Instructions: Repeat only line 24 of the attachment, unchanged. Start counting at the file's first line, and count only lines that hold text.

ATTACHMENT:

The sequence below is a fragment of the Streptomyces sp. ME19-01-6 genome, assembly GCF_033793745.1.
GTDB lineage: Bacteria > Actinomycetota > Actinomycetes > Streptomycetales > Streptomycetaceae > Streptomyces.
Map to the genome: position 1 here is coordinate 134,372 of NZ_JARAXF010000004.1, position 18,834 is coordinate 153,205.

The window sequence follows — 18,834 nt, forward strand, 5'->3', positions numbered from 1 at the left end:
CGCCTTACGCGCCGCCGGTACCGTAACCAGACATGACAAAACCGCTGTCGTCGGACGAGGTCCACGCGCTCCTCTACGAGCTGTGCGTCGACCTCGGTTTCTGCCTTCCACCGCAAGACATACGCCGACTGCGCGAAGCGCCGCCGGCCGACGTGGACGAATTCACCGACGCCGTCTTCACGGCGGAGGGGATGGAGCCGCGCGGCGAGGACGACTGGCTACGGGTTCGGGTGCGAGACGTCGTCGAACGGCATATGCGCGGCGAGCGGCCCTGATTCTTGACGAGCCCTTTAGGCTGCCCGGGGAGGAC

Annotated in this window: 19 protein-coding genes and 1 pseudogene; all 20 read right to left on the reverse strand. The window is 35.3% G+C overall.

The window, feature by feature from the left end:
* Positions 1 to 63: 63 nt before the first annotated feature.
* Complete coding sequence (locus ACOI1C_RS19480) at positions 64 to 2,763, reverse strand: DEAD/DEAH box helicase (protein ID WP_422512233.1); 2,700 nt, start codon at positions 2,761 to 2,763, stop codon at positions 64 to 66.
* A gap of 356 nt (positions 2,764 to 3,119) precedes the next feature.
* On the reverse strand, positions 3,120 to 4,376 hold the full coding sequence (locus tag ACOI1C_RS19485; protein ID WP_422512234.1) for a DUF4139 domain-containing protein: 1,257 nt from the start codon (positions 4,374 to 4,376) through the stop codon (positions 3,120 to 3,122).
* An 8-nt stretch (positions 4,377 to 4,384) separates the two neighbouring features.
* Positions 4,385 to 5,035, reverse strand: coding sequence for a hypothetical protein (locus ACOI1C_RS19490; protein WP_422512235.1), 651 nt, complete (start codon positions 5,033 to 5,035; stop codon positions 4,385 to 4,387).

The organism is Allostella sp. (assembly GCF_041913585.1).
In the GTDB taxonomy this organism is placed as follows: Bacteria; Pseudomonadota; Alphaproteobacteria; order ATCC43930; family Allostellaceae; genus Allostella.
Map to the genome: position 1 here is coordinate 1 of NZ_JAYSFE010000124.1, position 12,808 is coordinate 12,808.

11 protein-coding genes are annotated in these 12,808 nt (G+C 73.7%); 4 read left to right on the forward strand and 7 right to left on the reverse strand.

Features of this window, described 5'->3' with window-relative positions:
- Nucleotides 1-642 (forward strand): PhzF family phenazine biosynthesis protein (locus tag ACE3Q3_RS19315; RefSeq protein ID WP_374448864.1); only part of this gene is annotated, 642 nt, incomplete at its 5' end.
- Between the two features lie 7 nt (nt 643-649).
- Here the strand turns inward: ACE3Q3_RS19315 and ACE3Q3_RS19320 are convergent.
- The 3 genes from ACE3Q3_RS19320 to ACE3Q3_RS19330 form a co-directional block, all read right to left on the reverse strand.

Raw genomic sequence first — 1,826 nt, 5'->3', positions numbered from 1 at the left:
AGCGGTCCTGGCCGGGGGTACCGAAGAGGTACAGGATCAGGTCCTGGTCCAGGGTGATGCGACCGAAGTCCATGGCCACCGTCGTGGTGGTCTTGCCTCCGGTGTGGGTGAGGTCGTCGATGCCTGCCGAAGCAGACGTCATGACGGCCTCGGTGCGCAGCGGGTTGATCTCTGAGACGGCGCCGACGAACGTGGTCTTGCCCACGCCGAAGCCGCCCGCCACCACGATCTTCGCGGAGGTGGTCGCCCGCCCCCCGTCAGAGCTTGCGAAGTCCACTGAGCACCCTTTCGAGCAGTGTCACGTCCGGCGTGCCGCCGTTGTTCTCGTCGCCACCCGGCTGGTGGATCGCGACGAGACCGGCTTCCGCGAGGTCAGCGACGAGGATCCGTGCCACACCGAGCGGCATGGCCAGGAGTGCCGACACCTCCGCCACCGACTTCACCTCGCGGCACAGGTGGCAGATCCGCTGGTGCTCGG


AGCGGTCCTGGCCGGGGGTACCGAAGAGGTACAGGATCAGGTCCTGGTCCAGGGTGATGCGACCGAAGTCCATGGCCACCGTCGTGGTGGTCTTGCCTCCGGTGTGGGTGAGGTCGTCGATGCCTGCCGAAGCAGACGTCATGACGGCCTCGGTGCGCAGCGGGTTGATCTCTGAGACGGCGCCGACGAACGTGGTCTTGCCCACGCCGAAGCCGCCCGCCACCACGATCTTCGCGGAGGTGGTCGCCCGCCCCCCGTCAGAGCTTGCGAAGTCCACTGAGCACCCTTTCGAGCAGTGTCACGTCCGGCGTGCCGCCGTTGTTCTCGTCGCCACCCGGCTGGTGGATCGCGACGAGACCGGCTTCCGCGAGGTCAGCGACGAGGATCCGTGCCACACCGAGCGGCATGGCCAGGAGTGCCGACACCTCCGCCACCGACTTCACCTCGCGGCACAGGTGGCAGATCCGCTGGTGCTCGG